Death of a Holy Land: Reflections in Contemporary Israeli Fiction
In Death of a Holy Land, professor Rose Levinson shares her insights about the death of the Zionist narrative’s hold on Israel’s citizens. Through careful and intelligent readings of eight contemporary Israeli novels (aren’t all Israeli novels contemporary?), she invites readers “to look anew at Israel as a country unprotected by the notion of exceptionalism.” Levinson’s study guides us through two novels each by Yoram Kaniuk, Orly Castel-Bloom, Michal Govrin, and Zeruya Shalev. The author finds recurrent themes of distorted identities, barren relationships, suicidal impulses, and undermined myths: most notably, the myth of the superhero “New Jew.”
In her readings, Levinson interprets her subject authors as revealing an extremely “troubled nation-state” through characters whose lives reflect those troubles: a chaos of values, direction, and personhood. Of course, she has selected these novels to make her point. One question we can ask is “would another selection reveal another Israel?”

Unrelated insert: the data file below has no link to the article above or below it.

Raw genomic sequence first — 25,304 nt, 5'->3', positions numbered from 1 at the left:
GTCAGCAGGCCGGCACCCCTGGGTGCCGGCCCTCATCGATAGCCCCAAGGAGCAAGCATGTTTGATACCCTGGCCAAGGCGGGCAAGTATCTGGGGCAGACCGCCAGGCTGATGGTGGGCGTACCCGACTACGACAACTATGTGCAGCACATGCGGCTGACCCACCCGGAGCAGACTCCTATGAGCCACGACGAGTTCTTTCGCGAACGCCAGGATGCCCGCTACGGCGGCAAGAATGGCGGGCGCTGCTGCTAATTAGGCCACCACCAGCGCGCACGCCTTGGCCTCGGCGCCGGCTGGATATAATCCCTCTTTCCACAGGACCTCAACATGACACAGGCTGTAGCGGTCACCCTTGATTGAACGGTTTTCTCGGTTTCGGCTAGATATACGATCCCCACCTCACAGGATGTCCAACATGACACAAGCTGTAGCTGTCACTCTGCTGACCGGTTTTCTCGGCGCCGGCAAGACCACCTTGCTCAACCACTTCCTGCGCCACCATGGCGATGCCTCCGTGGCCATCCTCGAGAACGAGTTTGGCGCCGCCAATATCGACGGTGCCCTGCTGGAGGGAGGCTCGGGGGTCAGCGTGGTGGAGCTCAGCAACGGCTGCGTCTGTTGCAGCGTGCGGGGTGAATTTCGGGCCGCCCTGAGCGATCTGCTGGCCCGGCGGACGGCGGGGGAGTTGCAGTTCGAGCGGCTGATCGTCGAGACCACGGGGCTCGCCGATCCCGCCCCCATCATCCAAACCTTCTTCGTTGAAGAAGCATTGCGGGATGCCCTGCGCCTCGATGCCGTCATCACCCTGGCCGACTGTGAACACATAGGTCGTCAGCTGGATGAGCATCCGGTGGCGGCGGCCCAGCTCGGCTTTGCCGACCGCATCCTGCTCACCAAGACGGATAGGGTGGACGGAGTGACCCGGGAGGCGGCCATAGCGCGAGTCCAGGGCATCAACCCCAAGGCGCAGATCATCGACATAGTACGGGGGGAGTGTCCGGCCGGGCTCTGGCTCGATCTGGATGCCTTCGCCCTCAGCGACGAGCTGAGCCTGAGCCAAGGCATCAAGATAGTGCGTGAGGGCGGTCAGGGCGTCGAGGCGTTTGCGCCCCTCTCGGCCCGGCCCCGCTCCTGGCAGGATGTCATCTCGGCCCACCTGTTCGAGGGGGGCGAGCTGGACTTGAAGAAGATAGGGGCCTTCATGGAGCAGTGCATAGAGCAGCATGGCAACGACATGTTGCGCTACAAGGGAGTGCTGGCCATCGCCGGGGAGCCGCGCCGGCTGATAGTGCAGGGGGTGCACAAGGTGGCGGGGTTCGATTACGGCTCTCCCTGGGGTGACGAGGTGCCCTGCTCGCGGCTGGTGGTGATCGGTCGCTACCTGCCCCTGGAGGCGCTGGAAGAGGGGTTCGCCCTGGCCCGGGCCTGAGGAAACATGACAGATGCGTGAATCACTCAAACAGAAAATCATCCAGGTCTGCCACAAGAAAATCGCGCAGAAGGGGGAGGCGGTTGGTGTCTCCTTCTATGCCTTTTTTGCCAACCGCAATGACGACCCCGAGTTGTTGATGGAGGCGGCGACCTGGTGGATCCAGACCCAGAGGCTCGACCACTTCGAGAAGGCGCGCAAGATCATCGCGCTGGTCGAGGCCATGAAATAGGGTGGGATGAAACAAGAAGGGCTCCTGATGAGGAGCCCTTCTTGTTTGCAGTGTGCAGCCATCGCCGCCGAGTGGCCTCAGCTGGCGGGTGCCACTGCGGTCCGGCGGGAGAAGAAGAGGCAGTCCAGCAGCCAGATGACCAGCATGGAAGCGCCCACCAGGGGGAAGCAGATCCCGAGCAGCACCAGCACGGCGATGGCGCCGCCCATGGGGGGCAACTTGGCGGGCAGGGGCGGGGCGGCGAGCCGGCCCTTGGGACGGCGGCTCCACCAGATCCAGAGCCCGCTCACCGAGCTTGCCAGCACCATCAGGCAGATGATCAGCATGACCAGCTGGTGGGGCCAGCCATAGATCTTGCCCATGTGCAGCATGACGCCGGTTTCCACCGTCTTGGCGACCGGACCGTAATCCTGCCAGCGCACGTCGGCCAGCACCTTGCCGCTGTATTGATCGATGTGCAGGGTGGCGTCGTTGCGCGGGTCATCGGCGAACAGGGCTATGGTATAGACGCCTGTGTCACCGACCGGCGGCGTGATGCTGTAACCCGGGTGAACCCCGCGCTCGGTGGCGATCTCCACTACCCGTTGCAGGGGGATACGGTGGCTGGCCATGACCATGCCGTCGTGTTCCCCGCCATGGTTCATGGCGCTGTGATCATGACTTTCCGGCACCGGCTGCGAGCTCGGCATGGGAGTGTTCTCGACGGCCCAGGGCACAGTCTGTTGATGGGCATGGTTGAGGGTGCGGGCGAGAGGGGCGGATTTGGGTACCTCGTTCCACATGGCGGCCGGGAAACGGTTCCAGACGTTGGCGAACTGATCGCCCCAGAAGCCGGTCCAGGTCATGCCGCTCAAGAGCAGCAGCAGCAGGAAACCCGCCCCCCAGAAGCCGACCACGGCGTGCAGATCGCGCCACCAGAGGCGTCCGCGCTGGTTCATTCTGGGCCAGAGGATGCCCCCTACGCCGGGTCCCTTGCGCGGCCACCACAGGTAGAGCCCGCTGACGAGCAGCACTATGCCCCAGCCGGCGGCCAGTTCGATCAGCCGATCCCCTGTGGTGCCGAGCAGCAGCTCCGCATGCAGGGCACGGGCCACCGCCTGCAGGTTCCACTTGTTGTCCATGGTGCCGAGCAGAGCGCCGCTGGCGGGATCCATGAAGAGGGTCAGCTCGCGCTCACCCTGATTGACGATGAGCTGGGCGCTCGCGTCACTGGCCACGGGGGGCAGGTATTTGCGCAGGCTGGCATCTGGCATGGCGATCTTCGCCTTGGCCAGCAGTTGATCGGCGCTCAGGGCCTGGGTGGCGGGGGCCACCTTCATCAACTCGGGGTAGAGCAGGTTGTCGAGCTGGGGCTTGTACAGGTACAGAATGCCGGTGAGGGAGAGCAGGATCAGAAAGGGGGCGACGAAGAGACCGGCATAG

One of the more telling and convincing aspects of Levinson’s study is her concern about the lingering phallocentricity of the founding generation, a condition kept alive by the pernicious influence of the Orthodox religious establishment. It is also, in her view, kept alive by the militaristic culture that has grown up with the nation.
Professor Levinson’s discussion of “The Ongoing Shadow of the Holocaust,” which centers on her readings of Kaniuk’s work, reminds us of the historical dilemma of the Jewish state. Can it ever free itself from being seen (and lived) as a guilt-leveraged payback for the Holocaust as well as the fulfillment of an ancient promise? Can—or should—the therapeutic madness of Kaniuk’s protagonist in Adam Resurrected be seen as a prescription for—or prophesy of—the future?
Chapter end notes, index, references.